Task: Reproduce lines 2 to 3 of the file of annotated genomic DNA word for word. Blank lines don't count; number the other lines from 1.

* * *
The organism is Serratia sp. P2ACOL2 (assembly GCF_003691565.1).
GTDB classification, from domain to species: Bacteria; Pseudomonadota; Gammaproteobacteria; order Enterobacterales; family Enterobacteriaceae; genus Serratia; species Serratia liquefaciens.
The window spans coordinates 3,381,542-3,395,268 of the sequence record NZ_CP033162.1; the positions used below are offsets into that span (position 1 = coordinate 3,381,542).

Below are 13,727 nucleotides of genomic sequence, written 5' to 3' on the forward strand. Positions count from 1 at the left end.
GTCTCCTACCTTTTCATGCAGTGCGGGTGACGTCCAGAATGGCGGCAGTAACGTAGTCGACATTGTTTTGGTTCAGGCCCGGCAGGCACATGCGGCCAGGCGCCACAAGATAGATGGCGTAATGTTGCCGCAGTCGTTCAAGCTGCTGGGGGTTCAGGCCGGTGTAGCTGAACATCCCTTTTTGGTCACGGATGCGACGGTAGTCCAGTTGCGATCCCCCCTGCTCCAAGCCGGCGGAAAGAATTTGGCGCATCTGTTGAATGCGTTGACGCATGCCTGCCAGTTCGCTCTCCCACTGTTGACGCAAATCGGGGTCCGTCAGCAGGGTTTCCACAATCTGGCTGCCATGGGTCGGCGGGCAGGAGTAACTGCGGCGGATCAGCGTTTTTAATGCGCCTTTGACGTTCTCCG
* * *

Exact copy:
GTDB classification, from domain to species: Bacteria; Pseudomonadota; Gammaproteobacteria; order Enterobacterales; family Enterobacteriaceae; genus Serratia; species Serratia liquefaciens.
The window spans coordinates 3,381,542-3,395,268 of the sequence record NZ_CP033162.1; the positions used below are offsets into that span (position 1 = coordinate 3,381,542).